What is glycol? If you are in charge of managing a cooling or water system, you may have heard of glycol as one possible component. Glycol is used in some water systems to keep the temperature low and consistent. However, if you are considering taking advantage of the benefits of a glycol cooling system to reduce temperatures or prevent freezing, it is important that you understand what types that exist so that you can make a safe and informed decision.
Definition of Glycol
Glycol is an organic compound belonging to the alcohol family. It is more commonly referred to as antifreeze, and it is known to have a sweet taste. However, it can be toxic and is generally fluorescent dyed or clear and slightly oily in terms of consistency.
The Two Types of Glycol
Glycol is an overarching term that encompasses a number of separate chemical formulae. This is why understanding the type that you may need and how it will be used is important; some options are toxic, and others are much safer.
Ethylene glycol and its derivatives are more toxic and should be used with care. It is most commonly used as antifreeze in automobiles, brake fluid, HVAC Systems, and some human-made fibers. It is derived from ethylene oxide, which comes from ethylene.
Propylene glycol is the non-toxic variant. It is similar to ethylene in its physical properties but is used frequently in foods, oral hygiene products, cosmetics, and HVAC Systems. It helps to preserve materials and retain moisture.
In addition to its uses mentioned previously, glycol serves a number of purposes in cooling systems and water systems. One important factor to note is that it is important never to mix different types or brands in your systems, no matter what function you are hoping to achieve; this can cause it to congeal, clog your equipment and leave freeze temperatures virtually unknown.
Glycol Cooling Systems
In cooling systems, the primary purpose of glycol is to help the system stay as consistently cold as possible without freezing. When glycol is mixed with water, the freezing point of the water drops as low as -60 degrees Fahrenheit. This means that a system that needs to keep large areas cool, such as at an ice rink, can remain frigid and even below the freezing point of water without freezing itself.
In order to calculate how much water to glycol is needed for the solution that is used in the chilling system, you will need to calculate what temperature the system will need to achieve. This temperature is typically just the saturated suction temperature in the evaporator, which tends to be approximately 10°F below the chiller set point temperature. Normal HVAC system temperature call for 35-45% solutions with protection between -10*F to + 10*F.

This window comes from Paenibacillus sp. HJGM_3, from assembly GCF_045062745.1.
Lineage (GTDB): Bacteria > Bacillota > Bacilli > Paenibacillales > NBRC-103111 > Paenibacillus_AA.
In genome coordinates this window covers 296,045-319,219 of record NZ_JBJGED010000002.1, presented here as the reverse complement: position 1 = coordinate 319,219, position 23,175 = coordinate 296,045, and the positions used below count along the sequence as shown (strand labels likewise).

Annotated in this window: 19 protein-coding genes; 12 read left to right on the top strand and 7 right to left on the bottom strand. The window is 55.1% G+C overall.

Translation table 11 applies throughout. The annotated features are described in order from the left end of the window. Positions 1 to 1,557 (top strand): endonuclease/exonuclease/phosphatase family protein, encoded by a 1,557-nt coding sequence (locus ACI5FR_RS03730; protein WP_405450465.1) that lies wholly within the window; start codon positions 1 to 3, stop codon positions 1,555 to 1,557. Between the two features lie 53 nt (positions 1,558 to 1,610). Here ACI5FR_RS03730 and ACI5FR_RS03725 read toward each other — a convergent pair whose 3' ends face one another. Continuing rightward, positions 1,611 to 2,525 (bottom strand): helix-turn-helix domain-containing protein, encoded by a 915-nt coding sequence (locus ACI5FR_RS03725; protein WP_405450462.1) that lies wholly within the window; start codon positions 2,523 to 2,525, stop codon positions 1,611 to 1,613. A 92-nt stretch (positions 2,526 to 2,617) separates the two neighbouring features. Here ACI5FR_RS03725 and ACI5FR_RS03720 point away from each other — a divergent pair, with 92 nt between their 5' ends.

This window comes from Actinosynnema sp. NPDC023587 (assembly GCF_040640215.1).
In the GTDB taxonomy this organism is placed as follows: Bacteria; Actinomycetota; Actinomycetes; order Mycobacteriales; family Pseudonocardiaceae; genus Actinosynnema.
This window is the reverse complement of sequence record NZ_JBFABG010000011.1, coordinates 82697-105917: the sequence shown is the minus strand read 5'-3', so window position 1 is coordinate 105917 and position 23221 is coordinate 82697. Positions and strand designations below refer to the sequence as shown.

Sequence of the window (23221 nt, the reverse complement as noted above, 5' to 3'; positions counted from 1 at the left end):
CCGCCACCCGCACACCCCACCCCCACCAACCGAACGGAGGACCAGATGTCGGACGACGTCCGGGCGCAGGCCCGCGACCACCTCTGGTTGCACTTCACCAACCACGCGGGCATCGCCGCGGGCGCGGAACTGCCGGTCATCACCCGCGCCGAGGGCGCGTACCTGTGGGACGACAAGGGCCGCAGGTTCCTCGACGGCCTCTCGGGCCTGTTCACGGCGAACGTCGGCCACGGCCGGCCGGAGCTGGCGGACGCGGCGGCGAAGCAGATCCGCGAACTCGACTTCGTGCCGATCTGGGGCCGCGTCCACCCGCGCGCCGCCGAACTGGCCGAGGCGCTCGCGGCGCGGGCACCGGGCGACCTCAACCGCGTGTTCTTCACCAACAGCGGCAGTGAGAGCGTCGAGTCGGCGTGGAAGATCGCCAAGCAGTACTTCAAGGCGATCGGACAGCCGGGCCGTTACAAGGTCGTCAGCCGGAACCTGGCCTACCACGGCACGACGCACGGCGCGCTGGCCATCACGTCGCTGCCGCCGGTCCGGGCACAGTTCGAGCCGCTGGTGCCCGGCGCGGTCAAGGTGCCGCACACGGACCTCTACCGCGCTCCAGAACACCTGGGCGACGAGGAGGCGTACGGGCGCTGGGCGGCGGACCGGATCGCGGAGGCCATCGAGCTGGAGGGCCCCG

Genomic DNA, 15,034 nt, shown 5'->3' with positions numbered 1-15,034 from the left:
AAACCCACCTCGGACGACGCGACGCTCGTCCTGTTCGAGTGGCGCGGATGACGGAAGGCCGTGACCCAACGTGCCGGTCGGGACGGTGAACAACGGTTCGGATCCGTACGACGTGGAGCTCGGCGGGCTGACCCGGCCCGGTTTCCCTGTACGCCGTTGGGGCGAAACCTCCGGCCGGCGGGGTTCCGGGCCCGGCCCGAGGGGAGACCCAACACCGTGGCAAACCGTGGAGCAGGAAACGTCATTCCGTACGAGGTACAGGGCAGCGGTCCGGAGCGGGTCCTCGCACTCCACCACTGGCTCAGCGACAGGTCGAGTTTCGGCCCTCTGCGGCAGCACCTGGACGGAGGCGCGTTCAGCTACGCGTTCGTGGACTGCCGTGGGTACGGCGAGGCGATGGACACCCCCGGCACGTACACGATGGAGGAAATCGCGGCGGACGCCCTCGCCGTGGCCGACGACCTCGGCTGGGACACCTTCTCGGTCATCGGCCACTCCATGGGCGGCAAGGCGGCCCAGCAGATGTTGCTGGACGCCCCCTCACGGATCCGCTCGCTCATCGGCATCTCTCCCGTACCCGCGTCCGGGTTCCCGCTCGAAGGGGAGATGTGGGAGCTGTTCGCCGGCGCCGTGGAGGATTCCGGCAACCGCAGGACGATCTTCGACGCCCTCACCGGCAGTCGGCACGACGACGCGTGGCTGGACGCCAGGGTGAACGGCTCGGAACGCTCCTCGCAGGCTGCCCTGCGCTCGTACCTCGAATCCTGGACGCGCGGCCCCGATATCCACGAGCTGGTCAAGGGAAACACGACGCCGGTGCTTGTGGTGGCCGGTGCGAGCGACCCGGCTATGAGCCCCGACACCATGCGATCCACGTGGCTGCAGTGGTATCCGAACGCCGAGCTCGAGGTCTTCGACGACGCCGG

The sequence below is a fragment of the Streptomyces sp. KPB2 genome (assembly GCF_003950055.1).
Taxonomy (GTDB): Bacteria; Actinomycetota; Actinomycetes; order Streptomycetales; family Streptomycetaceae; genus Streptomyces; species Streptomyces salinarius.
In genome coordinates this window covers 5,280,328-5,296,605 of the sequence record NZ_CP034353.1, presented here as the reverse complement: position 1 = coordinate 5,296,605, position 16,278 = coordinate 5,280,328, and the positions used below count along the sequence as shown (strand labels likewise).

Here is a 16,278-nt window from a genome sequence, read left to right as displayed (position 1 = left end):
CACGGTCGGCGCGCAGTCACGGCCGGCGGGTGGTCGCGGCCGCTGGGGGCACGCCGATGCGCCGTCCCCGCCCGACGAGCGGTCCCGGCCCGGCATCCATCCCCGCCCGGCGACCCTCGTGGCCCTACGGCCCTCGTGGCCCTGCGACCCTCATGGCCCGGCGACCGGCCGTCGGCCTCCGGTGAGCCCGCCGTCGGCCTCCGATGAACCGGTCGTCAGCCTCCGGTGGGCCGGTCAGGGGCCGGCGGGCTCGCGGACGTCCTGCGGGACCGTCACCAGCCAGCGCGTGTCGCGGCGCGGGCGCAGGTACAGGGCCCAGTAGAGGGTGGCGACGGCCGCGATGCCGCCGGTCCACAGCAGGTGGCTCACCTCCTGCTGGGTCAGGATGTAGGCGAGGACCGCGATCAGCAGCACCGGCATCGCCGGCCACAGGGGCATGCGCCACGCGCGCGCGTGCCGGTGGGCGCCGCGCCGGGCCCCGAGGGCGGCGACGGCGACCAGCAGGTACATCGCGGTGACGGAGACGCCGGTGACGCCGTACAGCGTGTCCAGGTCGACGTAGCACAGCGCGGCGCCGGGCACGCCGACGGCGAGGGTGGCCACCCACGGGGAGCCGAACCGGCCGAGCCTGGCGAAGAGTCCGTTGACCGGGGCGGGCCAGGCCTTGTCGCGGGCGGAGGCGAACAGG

Used in Closed-Loop Water Systems
In closed-loop water systems, glycol can serve an additional purpose besides simply regulating water temperature. As its more common name “antifreeze” suggests, glycol can prevent the water in a closed-loop water system from freezing. This protects pipes from bursting or cracking as ice crystals form and keeps systems safe from exposure to freezing temperatures. Ethylene glycol is the standard in the industry for freeze protection, but it is not always the right choice. Because it can be toxic, using ethylene glycol in systems where food or drinking water is nearby may be a risk.
Also discharge into surface or sanitary water systems could be an environmental issue. In these instances, such as food service, propylene glycol is more common. However, the freezing point of propylene glycol is not quite as low as that of ethylene glycol, so understanding which option is right for you will require a close examination of your system and your situation by an expert.
Contact the Cooling Tower Water Experts at Tower Water
If you are considering how either ethylene or propylene may be able to improve the function of your water system or cooling system, you may feel confused about how to determine which option is right for you. Determining the proper ratio of glycol to water, which type to use, and how often it should be replaced is not something you can typically figure out on your own. This is why working with a skilled expert in water systems is critical.
The water treatment technicians at Tower Water set the standard in treatment options such as glycol and would be happy to assist you in examining your unique situation and creating a plan. Glycol offers additional benefits such as corrosion protection, and some types can also help you combat algae and bacterial growth. To understand which type of glycol is best for your system and how to set it up for long-term efficiency, call us at (212) 518-6475 or reach out to the experts at Tower Water to schedule a consultation. We can protect and enhance your system for years to come, but you must be sure to set it up correctly when you start.